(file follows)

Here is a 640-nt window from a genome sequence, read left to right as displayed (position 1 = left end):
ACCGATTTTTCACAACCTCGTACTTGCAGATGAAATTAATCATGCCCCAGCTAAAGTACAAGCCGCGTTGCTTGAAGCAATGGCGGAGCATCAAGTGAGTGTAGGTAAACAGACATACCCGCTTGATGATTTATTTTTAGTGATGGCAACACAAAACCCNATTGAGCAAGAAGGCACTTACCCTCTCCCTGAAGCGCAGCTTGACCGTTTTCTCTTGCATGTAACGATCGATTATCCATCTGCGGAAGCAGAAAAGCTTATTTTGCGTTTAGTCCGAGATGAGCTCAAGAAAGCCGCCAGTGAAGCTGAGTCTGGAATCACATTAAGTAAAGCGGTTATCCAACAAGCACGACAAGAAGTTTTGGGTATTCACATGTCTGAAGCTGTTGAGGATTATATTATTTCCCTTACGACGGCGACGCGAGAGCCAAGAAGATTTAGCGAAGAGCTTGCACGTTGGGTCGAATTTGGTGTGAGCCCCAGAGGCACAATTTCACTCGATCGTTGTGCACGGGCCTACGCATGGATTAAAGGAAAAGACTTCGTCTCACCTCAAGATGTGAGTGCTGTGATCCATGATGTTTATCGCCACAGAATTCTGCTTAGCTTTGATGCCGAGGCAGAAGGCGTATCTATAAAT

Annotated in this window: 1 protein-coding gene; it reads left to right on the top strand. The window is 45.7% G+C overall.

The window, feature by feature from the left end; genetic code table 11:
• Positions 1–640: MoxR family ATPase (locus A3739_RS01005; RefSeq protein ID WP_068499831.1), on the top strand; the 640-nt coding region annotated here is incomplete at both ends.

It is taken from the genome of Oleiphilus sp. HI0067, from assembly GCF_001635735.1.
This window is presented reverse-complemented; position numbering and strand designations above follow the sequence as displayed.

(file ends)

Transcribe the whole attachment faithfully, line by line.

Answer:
Here is a 640-nt window from a genome sequence, read left to right as displayed (position 1 = left end):
ACCGATTTTTCACAACCTCGTACTTGCAGATGAAATTAATCATGCCCCAGCTAAAGTACAAGCCGCGTTGCTTGAAGCAATGGCGGAGCATCAAGTGAGTGTAGGTAAACAGACATACCCGCTTGATGATTTATTTTTAGTGATGGCAACACAAAACCCNATTGAGCAAGAAGGCACTTACCCTCTCCCTGAAGCGCAGCTTGACCGTTTTCTCTTGCATGTAACGATCGATTATCCATCTGCGGAAGCAGAAAAGCTTATTTTGCGTTTAGTCCGAGATGAGCTCAAGAAAGCCGCCAGTGAAGCTGAGTCTGGAATCACATTAAGTAAAGCGGTTATCCAACAAGCACGACAAGAAGTTTTGGGTATTCACATGTCTGAAGCTGTTGAGGATTATATTATTTCCCTTACGACGGCGACGCGAGAGCCAAGAAGATTTAGCGAAGAGCTTGCACGTTGGGTCGAATTTGGTGTGAGCCCCAGAGGCACAATTTCACTCGATCGTTGTGCACGGGCCTACGCATGGATTAAAGGAAAAGACTTCGTCTCACCTCAAGATGTGAGTGCTGTGATCCATGATGTTTATCGCCACAGAATTCTGCTTAGCTTTGATGCCGAGGCAGAAGGCGTATCTATAAAT

Annotated in this window: 1 protein-coding gene; it reads left to right on the top strand. The window is 45.7% G+C overall.

The window, feature by feature from the left end; genetic code table 11:
• Positions 1–640: MoxR family ATPase (locus A3739_RS01005; RefSeq protein ID WP_068499831.1), on the top strand; the 640-nt coding region annotated here is incomplete at both ends.

It is taken from the genome of Oleiphilus sp. HI0067, from assembly GCF_001635735.1.
This window is presented reverse-complemented; position numbering and strand designations above follow the sequence as displayed.